The result of determination: $10 Million a Year

Sydney Business Month (SBM) has a quick chat with Dorry Kordahi (DK).

Dorry Kordahi grew up in Sydney’s western suburbs and trained as a hairdresser in his father’s business before starting his promotional merchandise company, DKM, in his parents’ garage nine years ago.

The business now turns over $10 million annually and has offices in Sydney, Melbourne, London and Shanghai. Kordahi has just signed a deal to open an office in Beirut, which will be the business’ Middle Eastern base.

Not a bad result for someone who failed his HSC and never went to uni.

SMB What was the biggest turning point in your business and what brought it on?

DK In recent years, probably the merger of my company and my brother’s to form DKM Blue in 2009. That really brought about some great synergies and cost consolidation opportunities.

It also brought together a different set of complimentary skill bases that had not existed when the two companies stood alone.

SMB What has been your biggest learning experience running your business?

DK Managing expectations; without doubt this is the single most important tenet. Whether it be in yourself, your client, your staff or your suppliers you must understand their weaknesses as well as the strengths and then work with them. Be ready to understand and offer help if necessary.

SMB What’s the best advice you ever got for your business?

DK I really don’t think there has ever been one single moment when an individual gave me the ultimate answer. It has been more of a cumulative process: I have always been a ‘sponge’ when it comes to learning; especially from others’ mistakes: then you know what ‘not’ to do!

SMB What do you think is the biggest change that Business Owners will need to adapt to over the next 2 years 5.

DK Owners really need to focus on the balance between new technologically and traditional business communication. Sure, email and, increasingly, social media are playing a massive part in the business world, but thinking that these alone are all that is needed is as dangerous as ignoring them completely. A lot can be gained from personal contact; it’s just a matter of making sure each complements the other.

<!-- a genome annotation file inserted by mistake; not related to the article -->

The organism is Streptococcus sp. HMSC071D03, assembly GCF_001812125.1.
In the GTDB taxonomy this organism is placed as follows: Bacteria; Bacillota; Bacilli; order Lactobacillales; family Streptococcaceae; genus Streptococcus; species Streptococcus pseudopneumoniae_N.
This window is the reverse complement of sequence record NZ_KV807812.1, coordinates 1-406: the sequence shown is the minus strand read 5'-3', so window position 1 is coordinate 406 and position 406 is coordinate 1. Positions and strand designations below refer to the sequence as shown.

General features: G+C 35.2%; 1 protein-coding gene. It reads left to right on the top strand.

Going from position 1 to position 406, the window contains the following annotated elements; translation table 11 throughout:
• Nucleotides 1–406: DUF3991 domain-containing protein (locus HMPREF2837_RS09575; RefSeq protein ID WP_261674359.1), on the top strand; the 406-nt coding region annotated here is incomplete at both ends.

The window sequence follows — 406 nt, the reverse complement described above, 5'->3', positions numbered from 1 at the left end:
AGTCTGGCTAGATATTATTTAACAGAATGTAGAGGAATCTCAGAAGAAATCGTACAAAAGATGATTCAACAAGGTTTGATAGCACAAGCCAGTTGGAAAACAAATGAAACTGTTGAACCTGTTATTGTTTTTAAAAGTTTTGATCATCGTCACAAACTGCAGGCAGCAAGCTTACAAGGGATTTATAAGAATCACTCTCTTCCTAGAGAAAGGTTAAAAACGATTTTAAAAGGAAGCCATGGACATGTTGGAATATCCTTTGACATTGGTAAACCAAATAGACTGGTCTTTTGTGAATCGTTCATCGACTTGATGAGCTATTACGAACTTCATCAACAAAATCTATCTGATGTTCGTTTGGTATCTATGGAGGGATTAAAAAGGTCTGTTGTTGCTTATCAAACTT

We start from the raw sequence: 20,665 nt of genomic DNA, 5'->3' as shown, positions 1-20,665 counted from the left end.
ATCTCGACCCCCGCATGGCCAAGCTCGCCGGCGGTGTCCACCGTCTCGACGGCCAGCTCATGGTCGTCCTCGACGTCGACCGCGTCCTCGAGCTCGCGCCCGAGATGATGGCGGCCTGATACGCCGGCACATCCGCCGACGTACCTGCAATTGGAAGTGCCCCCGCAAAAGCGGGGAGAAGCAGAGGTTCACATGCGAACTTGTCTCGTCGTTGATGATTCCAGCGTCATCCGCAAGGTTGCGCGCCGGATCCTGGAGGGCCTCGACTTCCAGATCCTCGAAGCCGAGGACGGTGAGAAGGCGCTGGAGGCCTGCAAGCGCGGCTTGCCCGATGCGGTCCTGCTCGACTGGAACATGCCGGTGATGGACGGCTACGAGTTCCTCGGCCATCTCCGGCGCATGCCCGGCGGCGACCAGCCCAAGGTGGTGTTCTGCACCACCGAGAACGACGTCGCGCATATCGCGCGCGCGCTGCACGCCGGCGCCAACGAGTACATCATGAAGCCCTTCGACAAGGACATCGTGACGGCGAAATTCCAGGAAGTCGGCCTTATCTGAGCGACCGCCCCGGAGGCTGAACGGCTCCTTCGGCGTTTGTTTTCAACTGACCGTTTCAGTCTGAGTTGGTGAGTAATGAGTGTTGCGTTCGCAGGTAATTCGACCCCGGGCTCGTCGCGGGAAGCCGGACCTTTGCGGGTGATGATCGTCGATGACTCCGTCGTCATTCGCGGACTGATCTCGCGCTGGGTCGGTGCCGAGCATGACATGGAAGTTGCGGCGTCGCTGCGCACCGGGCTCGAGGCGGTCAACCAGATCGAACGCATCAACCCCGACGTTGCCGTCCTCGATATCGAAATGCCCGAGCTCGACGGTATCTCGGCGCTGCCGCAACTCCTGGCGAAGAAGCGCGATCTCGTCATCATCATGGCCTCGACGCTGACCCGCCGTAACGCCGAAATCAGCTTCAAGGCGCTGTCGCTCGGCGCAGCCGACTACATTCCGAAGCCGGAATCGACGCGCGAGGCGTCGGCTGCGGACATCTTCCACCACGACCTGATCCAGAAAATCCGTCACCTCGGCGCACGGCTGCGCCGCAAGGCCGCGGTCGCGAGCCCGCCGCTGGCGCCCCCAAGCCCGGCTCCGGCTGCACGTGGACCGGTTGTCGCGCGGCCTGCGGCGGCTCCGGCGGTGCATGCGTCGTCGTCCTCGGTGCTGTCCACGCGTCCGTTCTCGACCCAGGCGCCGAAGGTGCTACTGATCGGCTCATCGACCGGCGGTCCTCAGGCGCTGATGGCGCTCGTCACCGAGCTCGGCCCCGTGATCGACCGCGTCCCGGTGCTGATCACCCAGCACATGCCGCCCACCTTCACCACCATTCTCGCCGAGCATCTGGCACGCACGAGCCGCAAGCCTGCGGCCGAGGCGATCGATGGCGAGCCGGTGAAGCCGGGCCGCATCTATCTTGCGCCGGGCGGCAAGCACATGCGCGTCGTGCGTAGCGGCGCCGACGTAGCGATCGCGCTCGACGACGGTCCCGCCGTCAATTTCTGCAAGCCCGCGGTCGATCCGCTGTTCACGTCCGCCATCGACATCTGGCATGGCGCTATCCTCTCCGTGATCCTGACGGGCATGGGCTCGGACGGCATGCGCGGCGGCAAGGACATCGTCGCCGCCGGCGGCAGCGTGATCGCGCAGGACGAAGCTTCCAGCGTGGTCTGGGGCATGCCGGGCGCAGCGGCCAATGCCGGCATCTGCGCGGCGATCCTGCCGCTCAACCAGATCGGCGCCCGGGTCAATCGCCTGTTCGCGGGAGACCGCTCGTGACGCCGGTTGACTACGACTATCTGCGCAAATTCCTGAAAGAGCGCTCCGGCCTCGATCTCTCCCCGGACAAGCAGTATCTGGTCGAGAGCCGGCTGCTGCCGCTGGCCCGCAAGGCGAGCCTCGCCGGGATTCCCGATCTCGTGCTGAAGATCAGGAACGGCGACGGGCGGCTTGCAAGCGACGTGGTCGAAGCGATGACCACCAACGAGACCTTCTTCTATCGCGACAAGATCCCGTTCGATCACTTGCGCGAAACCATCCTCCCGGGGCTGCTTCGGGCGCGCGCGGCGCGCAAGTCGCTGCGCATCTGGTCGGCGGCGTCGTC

SMB What piece of technology or app can you not live without ev ery day to make your business more efficient?

DK Basically, my calculator, whether it is app on my phone or tablet or the little ones we all still seem to have in our desk drawers: basically I am a direct importer, if I get my sums wrong, I’m stuffed!

SMB What business strategies are you focusing on to grow your business over the next year?

DK Two really: first is licensing; we have signed agreements with a select few worldwide brands to create extension ranges not cover by their core product(s).

Second is focussing on Bangladesh as an emerging manufacturing base to complement our established Chinese operations.

SMB One thing you want NSW Government to change to help small business grow?

DK As a successful entrepreneur myself, I help and advise businesses all over the country: it is one of the reasons I wrote my book Power to Act.

The most common problem I encounter in start-ups is that people find th e amount of regulation so great that they get bogged down. If governments, of all persuasions, made things simpler more people would succeed. Maybe even just a three-year ‘grace’ period of some sort would suffice.

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The result of determination: $10 Million a Year
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